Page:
You know me: I often write about the prevalence of bad gardening advice so, hey, here I go again. This time, let’s talk about how often we gardeners hear stuff that’s either dangerous, or stupid or both. Got a tree stump you need to remove? “Pour gasoline on it,” I’ve heard more than one gardener advise. PLEASE don’t do that. Need to get rid of moles? “Stuff Juicy Fruit chewing gum in their holes,” advise ill-informed people who believe the story that the gum, lord knows how many sticks, will cause intestinal blockage. It won’t, but even if it did, don’t do this either.
And here’s another thing you ought not do — use mothballs outdoors. (Honestly, though, who wants to wear sweaters and use blankets that smell like mothballs either?) Anyway, I have no idea who first started running about telling gardeners that mothballs are great for curtailing outdoor pest problems, but the strategy has been around a long time and is still going strong, according to my latest Google search. The trouble is, it’s a federal offense to use mothballs for an off-label reason such as animal control. And there are a lot of good reasons for that.
Regulated by the U.S. Environmental Protection Agency, mothballs are pesticides capable of harming all living things, especially children and pets who may mistakenly eat them thinking they’re some kind of treat. Mothballs are also harmful to the environment because, as they deteriorate, they contaminate groundwater, soil and plants (the pesticides in mothballs bind to soil and are taken up by plants.) Labeled for use to kill moths and other pests that destroy fabric, mothballs are supposed to be used only in airtight containers. That’s because the vapor from their active ingredient, usually naphthalene or paradichlorobenzene, is toxic. As the fumes build up inside a closed container, the pesticide reaches a level that kills the moths.
When we smell the terrible stink of mothballs, however, we are the ones breathing in the pesticide fumes. And those fumes can affect our health in many unwanted ways, depending on which active ingredient the mothballs contain. Adults exposed to naphthalene or paradichlorobenzene vapors for short periods, for example, may experience nausea, dizziness, headaches and/or vomiting. Longer exposure has been linked to the development of hemolytic anemia, as well as kidney and liver damage. Naphthalene, according to the World Health Organization, may also cause cancer.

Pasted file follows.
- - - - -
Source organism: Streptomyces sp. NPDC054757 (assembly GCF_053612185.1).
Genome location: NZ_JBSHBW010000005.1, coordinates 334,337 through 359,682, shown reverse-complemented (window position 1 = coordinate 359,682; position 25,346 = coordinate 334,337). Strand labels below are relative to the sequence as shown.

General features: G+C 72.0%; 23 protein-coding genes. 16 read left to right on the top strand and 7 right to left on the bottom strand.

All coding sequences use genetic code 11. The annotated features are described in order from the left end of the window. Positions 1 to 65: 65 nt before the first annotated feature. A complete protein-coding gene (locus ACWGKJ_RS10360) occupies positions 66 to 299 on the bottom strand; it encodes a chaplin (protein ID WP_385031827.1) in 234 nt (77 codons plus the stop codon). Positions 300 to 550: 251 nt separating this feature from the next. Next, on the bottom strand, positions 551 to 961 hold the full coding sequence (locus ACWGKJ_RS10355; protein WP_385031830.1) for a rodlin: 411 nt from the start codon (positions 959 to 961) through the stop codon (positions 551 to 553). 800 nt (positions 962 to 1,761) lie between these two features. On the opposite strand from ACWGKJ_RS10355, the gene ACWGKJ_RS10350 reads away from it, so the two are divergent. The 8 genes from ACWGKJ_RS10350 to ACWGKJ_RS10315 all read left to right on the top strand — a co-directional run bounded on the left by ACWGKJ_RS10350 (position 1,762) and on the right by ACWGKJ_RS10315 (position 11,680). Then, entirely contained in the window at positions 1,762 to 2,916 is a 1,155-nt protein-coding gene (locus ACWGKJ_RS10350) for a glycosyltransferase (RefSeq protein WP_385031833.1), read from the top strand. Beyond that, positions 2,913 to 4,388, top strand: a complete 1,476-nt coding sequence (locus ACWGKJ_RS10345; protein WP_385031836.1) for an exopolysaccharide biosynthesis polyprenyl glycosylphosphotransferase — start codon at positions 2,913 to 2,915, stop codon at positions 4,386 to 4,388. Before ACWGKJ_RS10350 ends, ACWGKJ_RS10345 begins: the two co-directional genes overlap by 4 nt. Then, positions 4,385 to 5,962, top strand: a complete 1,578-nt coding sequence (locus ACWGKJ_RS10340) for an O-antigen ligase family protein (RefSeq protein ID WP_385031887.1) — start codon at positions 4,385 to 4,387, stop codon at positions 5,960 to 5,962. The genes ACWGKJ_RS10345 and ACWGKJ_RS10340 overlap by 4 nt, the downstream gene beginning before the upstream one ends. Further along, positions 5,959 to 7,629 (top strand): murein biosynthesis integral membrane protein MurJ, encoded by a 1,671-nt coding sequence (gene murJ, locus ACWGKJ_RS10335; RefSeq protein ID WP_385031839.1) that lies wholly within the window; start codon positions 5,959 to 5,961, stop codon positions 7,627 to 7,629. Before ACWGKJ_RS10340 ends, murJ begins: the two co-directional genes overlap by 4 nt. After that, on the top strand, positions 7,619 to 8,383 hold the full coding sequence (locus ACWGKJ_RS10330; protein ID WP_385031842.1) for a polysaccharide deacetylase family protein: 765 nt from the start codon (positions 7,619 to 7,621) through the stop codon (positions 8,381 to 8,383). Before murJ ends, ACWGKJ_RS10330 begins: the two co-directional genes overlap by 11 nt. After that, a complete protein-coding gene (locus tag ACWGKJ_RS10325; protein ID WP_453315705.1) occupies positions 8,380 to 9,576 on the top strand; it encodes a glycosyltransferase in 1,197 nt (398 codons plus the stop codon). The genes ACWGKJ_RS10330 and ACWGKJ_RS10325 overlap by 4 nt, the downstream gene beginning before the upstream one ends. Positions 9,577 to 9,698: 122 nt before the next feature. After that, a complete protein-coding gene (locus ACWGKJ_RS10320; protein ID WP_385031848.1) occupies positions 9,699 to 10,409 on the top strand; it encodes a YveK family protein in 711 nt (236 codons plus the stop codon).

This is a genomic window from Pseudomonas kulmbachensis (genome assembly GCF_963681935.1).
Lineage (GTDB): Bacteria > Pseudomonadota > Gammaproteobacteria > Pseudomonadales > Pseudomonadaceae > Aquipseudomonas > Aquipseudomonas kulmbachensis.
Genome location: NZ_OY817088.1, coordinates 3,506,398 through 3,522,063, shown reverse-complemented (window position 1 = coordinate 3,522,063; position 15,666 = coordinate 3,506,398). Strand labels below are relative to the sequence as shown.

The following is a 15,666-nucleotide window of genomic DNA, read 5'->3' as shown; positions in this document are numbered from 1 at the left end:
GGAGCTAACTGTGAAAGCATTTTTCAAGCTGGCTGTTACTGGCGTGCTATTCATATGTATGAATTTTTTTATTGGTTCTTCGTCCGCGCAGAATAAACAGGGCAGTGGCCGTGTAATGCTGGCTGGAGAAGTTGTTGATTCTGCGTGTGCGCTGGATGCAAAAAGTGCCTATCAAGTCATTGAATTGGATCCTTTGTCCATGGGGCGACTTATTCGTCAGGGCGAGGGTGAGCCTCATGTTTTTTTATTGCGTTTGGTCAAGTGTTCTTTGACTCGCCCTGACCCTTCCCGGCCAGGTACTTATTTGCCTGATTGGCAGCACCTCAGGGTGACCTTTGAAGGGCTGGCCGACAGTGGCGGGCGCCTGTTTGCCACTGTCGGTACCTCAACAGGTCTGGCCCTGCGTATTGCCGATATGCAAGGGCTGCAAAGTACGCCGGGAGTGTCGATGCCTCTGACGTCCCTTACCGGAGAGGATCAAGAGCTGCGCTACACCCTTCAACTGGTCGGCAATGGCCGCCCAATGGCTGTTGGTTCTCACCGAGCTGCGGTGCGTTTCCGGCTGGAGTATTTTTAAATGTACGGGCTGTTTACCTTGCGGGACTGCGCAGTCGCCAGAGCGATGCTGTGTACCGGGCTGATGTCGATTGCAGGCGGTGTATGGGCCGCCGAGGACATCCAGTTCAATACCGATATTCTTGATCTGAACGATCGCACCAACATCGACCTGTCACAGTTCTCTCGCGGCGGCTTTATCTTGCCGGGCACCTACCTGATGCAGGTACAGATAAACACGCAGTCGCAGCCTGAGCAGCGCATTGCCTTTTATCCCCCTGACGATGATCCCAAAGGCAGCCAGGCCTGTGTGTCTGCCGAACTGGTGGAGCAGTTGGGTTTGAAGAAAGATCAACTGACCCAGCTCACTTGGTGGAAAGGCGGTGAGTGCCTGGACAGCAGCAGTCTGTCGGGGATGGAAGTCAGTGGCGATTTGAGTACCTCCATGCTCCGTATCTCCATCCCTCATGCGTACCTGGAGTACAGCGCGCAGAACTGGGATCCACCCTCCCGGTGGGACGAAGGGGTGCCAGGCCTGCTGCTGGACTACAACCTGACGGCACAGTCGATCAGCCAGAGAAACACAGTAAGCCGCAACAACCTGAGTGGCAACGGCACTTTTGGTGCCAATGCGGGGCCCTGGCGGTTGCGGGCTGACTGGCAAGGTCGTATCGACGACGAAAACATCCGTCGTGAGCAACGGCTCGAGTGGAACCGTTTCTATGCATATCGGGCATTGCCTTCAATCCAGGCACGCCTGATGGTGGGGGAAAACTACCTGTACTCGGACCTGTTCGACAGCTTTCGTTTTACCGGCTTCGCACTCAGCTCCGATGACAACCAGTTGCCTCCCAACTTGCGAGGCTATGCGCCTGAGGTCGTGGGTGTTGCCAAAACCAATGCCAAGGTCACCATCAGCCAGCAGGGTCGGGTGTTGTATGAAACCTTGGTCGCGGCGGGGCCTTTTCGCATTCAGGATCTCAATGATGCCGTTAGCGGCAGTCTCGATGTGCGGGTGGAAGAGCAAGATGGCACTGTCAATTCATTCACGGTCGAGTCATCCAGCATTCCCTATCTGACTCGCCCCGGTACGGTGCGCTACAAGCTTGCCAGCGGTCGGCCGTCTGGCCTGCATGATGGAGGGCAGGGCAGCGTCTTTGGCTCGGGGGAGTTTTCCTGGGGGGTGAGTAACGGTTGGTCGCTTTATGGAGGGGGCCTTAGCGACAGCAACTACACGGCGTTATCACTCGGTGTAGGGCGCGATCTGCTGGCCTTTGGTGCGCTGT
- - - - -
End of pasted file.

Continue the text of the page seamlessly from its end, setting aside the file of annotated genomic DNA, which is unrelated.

Young children exposed to mothballs containing either pesticide can develop fever, diarrhea and abdominal pain, especially if they have eaten them. Dogs who ingest naphthalene mothballs may become lethargic or experience diarrhea or tremors. Paradichlorobenzene mothballs have been linked to kidney and liver damage in pets. Need more information to help convince your neighbor to stop using mothballs? Check out the National Pesticide Information Center’s website: npic.orst.edu/ingred/ptype/mothball/.
Recycling plant pots
There are a lot of things to love about gardening, but all the waste that goes with it isn’t one of them. Yes, I’m talking about plant pots. Unless you buy plants in compostable or biodegradable pots, you end up with a whole lot of plastic that needs to go somewhere. Many garden centers used to accept plastic plant pots for recycling, but most don’t anymore for various reasons, including the fact that many cities now accept plant pots for recycling.
In Minneapolis, plastic plant pots labeled #1–#7 can be put in our blue recycling bins. Just be sure to rinse them off so the dirt doesn’t cause problems during processing. Hanging baskets usually aren’t recyclable but rather than throwing them in the trash, I’ve started reusing them every year. One way to do that is to remove the wires and replant them with annuals to add a bit of color here and there in the garden. Or, just reuse them as hanging baskets by buying a bunch of annuals and creating your own arrangements. Going that route is a heck of a lot cheaper than buying pre-planted baskets.
Lots of people are studying ways to create pots that will break down naturally on their own rather than needing to be recycled. And that’s a good thing because research has shown that many of the current pots being billed as biodegradable do break down, but not fast enough for plant roots to get through them when they need to. If you buy plants in biodegradable pots, I’d recommend slipping the plant out of the pot before planting. You can rip the pot up and add it to your compost pile. If roots are already sticking out of the pot, soak the whole thing in water and then gently tear off pieces from the side and bottom of the pot to help the roots grow freely in the ground.
Check out Meleah’s blog — www.everydaygardener.com — for more gardening tips or to email her a question or comment.